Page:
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Facebook and Instagram to restrict news access in Canada

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Meta has said it will begin to restrict news on its platforms to Canadian consumers after parliament passed a controversial online news bill.
The bill forces big platforms to compensate news publishers for content posted on their sites.
Meta and Google have both already been testing limiting access to news to some Canadians.
In 2021, Australian users were blocked from sharing or viewing news on Facebook in response to a similar law.
Canada's Online News Act, which cleared the senate on Thursday, lays out rules requiring platforms like Meta and Google to negotiate commercial deals and pay news organisations for their content.
Meta has called the law "fundamentally flawed legislation that ignores the realities of how our platforms work".
On Thursday, it said news availability will be ended on Facebook and Instagram for all users in Canada – before the bill takes effect.
"A legislative framework that compels us to pay for links or content that we do not post, and which are not the reason the vast majority of people use our platforms, is neither sustainable nor workable," a Meta spokesperson told Reuters.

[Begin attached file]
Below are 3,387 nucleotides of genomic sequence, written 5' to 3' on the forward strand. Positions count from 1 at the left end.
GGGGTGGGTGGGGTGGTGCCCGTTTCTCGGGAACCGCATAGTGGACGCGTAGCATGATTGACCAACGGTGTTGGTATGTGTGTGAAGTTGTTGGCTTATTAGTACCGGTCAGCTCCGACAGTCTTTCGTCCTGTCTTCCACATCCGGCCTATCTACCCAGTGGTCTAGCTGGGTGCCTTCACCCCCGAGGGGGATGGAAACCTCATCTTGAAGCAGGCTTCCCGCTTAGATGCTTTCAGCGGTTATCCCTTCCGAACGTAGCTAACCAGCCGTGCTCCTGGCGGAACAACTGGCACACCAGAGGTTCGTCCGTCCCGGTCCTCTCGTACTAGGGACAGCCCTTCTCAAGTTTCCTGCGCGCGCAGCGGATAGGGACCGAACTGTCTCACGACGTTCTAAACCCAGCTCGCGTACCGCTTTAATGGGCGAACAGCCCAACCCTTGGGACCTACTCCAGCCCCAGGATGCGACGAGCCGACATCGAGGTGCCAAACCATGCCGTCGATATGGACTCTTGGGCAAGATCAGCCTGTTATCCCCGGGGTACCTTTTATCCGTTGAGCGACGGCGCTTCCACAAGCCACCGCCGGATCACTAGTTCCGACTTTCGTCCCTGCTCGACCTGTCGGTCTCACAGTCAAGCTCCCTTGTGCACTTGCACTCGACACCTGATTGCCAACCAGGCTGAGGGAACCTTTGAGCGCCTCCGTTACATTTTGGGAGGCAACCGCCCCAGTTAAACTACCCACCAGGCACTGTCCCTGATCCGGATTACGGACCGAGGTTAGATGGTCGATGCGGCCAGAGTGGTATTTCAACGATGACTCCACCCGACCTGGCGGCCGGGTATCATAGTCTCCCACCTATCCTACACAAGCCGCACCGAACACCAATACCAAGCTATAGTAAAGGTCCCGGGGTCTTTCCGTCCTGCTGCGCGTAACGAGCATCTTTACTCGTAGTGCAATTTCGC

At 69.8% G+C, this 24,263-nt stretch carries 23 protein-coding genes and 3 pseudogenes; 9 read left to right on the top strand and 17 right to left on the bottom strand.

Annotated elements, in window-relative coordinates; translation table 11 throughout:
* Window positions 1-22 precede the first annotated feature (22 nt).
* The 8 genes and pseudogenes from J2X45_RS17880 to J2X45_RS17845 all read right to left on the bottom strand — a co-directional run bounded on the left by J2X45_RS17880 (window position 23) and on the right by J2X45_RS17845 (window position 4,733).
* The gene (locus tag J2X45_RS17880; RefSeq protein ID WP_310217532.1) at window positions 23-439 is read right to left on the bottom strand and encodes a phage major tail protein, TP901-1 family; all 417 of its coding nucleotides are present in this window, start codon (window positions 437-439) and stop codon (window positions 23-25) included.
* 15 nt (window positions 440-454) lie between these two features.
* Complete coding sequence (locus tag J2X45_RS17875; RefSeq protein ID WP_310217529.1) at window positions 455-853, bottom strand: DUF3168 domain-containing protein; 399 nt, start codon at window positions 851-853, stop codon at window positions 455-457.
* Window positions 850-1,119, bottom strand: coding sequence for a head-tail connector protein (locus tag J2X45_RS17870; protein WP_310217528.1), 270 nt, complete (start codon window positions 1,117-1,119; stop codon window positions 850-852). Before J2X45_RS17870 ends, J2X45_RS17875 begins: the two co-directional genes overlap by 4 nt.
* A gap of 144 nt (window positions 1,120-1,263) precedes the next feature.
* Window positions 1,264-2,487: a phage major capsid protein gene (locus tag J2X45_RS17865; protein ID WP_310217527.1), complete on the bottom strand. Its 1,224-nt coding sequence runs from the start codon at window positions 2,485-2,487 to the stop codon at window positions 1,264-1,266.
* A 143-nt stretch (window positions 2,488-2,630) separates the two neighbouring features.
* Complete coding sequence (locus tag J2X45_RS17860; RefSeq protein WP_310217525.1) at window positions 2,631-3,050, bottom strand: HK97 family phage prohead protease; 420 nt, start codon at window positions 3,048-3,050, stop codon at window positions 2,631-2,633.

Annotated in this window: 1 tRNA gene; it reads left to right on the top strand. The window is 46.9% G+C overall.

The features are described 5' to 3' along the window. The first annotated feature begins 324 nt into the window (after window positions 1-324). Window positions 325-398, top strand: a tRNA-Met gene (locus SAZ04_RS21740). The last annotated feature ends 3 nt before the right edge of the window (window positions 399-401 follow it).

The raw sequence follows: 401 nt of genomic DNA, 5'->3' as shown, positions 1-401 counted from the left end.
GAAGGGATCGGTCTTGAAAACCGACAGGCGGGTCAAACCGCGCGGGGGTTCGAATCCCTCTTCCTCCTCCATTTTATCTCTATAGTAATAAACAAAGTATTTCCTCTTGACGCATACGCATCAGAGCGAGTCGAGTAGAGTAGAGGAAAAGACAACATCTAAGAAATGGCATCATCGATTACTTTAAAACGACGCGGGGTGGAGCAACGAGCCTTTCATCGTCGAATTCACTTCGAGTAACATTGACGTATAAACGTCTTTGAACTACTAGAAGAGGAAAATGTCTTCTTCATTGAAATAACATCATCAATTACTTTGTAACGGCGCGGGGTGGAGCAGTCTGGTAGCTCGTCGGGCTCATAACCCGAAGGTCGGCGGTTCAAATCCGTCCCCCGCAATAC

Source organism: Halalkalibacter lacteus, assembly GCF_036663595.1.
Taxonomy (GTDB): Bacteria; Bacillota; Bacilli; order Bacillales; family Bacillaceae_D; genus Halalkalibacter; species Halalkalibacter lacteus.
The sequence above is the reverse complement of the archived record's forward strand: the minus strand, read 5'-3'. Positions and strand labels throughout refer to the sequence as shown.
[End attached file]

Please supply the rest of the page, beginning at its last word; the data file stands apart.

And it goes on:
The company said the changes to news would not have an impact on other services for Canadian users.
Google called the bill "unworkable" in its current form and said it was seeking to work with the government to find a "path forward".
The federal government says the online news bill is necessary "to enhance fairness in the Canadian digital news market" and to allow struggling news organisations to "secure fair compensation" for news and links shared on the platforms.
An analysis of the bill by an independent parliament budget watchdog estimated news businesses could receive about C$329m ($250m; £196m) per year from digital platforms.
Earlier this month, Canadian Heritage Minister Pablo Rodriguez told Reuters the tests being run by the tech platforms were "unacceptable" and a "threat".
In Australia, Facebook restored news content to its users after talks with the government led to amendments.
On Thursday, Mr Rodriguez's office said he had met both Google and Facebook this week and planned further discussions – but the government would move forward with the bill's implementation.
"If the government can't stand up for Canadians against tech giants, who will?" he said in a statement.
Media industry groups hailed the bill's passage as a step towards market fairness.
"Real journalism, created by real journalists, continues to be demanded by Canadians and is vital to our democracy, but it costs real money," said Paul Deegan, president and chief executive officer of News Media Canada, a media industry group, said in a statement
The Online News Act is expected to take effect in Canada in six months.
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